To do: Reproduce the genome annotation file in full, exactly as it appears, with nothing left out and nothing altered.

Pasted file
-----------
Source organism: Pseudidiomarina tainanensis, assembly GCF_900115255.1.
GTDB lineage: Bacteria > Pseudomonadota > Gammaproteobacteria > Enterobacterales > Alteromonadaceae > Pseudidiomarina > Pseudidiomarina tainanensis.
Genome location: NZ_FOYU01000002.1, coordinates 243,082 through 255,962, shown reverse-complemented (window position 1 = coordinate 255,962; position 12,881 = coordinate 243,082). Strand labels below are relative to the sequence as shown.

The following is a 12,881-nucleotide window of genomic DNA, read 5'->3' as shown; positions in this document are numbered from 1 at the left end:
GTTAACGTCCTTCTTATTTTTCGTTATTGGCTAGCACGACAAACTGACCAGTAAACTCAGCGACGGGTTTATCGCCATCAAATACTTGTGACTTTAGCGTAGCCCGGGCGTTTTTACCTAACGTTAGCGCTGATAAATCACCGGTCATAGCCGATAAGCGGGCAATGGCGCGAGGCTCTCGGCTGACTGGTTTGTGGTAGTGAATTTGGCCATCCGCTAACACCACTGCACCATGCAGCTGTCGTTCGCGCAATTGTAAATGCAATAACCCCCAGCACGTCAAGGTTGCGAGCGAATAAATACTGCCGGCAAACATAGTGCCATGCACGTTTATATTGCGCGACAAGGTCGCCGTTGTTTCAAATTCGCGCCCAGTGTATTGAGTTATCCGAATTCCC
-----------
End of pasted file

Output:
Source organism: Pseudidiomarina tainanensis, assembly GCF_900115255.1.
GTDB lineage: Bacteria > Pseudomonadota > Gammaproteobacteria > Enterobacterales > Alteromonadaceae > Pseudidiomarina > Pseudidiomarina tainanensis.
Genome location: NZ_FOYU01000002.1, coordinates 243,082 through 255,962, shown reverse-complemented (window position 1 = coordinate 255,962; position 12,881 = coordinate 243,082). Strand labels below are relative to the sequence as shown.

The following is a 12,881-nucleotide window of genomic DNA, read 5'->3' as shown; positions in this document are numbered from 1 at the left end:
GTTAACGTCCTTCTTATTTTTCGTTATTGGCTAGCACGACAAACTGACCAGTAAACTCAGCGACGGGTTTATCGCCATCAAATACTTGTGACTTTAGCGTAGCCCGGGCGTTTTTACCTAACGTTAGCGCTGATAAATCACCGGTCATAGCCGATAAGCGGGCAATGGCGCGAGGCTCTCGGCTGACTGGTTTGTGGTAGTGAATTTGGCCATCCGCTAACACCACTGCACCATGCAGCTGTCGTTCGCGCAATTGTAAATGCAATAACCCCCAGCACGTCAAGGTTGCGAGCGAATAAATACTGCCGGCAAACATAGTGCCATGCACGTTTATATTGCGCGACAAGGTCGCCGTTGTTTCAAATTCGCGCCCAGTGTATTGAGTTATCCGAATTCCC